13 Jul 2016

The World’s Longest Running Synagogue

I write this post in the hope of answering a question that I’ve been pondering for the past few months. What is the world’s longest continuously running synagogue? I ask not about the oldest synagogue building, or about an uninterrupted religious tradition that may have survived geographic dislocation. Rather, I seek to discover the longest continuously worshiped in synagogue building in the world.

My current thinking is that it is London’s Bevis Marks Synagogue (note: I am its rabbi). It was built in 1701 and as far as I know it has essentially been in continuous use since that time. The synagogue already lays claim to being the oldest synagogue in Great Britain, and to being the longest running in Europe, however I think it may in fact be the longest running in the world.


Bevis Marks Synagogue, est 1701

There are no synagogues in the Americas that are even as old as 1701, let alone in continuous use since that time. The majority of European synagogues were closed during the atrocities of WWII and the Holocaust. Furthermore, most Sephardic Jews were forced out of their Middle Eastern and North African homes in the years following the founding of the State of Israel. Israel itself does not have any synagogues from before the eighteenth century that are in continuous use since that time (Safed was destroyed in an earthquake in 1837, Old Jerusalem was off limits to Jews from 1948-1967, Hebron’s Jews were massacred in 1929, and the community of Tiberius was only founded in the 1740s).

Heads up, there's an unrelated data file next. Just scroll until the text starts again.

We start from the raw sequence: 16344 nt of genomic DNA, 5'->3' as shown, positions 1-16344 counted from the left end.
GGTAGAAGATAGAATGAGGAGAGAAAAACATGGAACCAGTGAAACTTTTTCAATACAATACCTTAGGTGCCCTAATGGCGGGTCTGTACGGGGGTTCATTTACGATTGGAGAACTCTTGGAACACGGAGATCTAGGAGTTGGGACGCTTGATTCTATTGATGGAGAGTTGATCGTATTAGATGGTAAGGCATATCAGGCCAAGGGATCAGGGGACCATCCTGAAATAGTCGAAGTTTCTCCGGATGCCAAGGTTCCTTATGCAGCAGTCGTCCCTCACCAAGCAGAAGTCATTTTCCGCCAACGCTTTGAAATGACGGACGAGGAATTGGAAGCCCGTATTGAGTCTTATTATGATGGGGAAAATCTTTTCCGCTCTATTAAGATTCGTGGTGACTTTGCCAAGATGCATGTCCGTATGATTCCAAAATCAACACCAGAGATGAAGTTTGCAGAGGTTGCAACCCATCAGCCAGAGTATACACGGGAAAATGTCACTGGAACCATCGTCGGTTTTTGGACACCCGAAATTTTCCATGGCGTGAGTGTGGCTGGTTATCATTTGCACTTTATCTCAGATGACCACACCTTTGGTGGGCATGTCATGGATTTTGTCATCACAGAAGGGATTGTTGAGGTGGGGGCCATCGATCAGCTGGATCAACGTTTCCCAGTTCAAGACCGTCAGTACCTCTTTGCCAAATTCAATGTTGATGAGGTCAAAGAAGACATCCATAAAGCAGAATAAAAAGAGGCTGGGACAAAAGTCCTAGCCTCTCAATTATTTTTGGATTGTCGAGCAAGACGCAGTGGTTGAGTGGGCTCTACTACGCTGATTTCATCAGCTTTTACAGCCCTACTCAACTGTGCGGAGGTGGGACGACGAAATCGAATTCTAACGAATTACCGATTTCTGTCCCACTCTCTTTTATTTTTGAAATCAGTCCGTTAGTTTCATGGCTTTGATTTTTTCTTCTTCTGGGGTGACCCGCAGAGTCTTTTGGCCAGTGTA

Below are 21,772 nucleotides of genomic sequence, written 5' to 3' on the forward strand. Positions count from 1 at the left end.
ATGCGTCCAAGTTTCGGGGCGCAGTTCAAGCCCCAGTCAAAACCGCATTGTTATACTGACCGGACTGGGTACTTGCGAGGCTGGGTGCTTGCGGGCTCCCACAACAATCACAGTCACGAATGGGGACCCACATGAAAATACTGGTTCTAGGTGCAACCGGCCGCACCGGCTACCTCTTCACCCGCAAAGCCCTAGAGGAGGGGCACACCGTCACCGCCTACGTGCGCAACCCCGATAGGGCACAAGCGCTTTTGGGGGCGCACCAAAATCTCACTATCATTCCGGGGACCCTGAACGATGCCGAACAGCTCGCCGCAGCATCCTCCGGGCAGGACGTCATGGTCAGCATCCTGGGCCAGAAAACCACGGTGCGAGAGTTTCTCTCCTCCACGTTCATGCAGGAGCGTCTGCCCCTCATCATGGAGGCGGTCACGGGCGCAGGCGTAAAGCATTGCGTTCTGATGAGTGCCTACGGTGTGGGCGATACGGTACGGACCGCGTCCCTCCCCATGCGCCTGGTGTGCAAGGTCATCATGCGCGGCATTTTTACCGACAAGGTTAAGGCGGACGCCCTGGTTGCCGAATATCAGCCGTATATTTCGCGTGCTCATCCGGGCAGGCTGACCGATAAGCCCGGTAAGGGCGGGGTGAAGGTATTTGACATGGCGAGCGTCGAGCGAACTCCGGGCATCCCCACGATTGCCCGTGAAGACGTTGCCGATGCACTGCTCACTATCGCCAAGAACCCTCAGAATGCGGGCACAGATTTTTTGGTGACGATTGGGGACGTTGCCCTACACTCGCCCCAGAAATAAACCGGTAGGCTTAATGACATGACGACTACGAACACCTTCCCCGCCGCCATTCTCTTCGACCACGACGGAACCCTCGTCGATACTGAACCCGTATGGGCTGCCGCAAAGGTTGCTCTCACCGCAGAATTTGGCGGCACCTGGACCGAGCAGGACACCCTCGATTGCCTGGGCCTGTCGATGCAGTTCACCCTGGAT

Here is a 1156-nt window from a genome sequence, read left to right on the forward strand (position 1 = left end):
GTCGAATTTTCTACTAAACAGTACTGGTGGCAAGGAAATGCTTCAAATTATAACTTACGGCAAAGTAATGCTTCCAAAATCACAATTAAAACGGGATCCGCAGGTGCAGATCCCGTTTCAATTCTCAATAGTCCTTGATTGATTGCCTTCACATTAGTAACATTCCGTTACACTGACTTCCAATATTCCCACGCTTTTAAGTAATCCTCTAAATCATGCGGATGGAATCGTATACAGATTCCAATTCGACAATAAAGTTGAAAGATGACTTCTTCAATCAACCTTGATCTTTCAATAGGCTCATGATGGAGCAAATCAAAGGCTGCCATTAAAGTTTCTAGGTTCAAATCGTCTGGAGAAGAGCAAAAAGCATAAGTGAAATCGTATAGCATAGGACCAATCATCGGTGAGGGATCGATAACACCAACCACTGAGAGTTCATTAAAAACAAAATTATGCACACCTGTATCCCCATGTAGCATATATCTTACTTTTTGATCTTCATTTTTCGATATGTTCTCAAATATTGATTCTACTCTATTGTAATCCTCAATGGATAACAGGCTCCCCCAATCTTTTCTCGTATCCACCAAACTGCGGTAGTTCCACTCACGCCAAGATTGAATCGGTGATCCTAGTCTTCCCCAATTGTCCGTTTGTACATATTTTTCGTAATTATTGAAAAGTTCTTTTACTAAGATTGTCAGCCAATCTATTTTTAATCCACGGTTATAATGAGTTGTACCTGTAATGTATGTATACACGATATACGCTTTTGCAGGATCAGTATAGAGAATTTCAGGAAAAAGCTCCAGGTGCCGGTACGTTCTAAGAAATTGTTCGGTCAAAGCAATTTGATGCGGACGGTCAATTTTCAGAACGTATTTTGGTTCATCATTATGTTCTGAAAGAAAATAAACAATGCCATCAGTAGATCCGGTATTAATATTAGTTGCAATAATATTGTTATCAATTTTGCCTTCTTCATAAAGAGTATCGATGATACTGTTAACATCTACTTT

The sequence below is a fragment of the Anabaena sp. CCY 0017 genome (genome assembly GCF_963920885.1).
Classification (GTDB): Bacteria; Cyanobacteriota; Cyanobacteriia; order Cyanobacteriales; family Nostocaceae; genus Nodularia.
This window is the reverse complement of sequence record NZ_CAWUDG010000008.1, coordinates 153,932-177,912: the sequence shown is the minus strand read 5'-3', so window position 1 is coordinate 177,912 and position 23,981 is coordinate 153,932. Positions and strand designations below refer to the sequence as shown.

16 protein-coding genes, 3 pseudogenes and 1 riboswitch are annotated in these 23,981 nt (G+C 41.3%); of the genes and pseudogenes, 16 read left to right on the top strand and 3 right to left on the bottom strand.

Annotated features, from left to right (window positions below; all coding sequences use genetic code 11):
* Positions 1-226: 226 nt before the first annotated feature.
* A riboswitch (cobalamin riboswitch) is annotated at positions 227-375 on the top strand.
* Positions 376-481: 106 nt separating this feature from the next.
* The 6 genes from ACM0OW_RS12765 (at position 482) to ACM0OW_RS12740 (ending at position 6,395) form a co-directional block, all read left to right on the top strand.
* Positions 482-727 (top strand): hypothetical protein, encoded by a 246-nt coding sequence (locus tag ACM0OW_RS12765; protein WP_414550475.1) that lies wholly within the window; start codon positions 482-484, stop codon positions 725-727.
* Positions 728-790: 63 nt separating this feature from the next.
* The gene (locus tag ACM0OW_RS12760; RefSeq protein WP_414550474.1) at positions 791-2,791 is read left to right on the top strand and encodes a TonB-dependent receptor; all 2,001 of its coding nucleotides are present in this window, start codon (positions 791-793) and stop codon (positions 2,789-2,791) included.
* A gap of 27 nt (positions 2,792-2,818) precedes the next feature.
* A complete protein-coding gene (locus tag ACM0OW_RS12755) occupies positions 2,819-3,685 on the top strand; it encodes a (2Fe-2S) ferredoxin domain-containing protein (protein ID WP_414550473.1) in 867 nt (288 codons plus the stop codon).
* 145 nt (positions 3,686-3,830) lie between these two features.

I wonder though, whether there are any pre-eighteenth century synagogues still in use from before 1701 in Morocco, Iran or India. Assuming not, then is Bevis Marks Synagogue not in fact the world’s longest running snyaoguge? I ask, because it isn’t just a claim for publicity, but because it would mean that Bevis Marks is home to the oldest authentic continuous Jewish tradition alive today. If true, that would make Bevis Marks a treasure for the entire Jewish people to hold dear to, even more than it already is. Its authenticity is a reality that I find difficult to describe, but experience daily when I pray in its venerable confines. It is a window into the past that captivates all who enter and worship within its walls.

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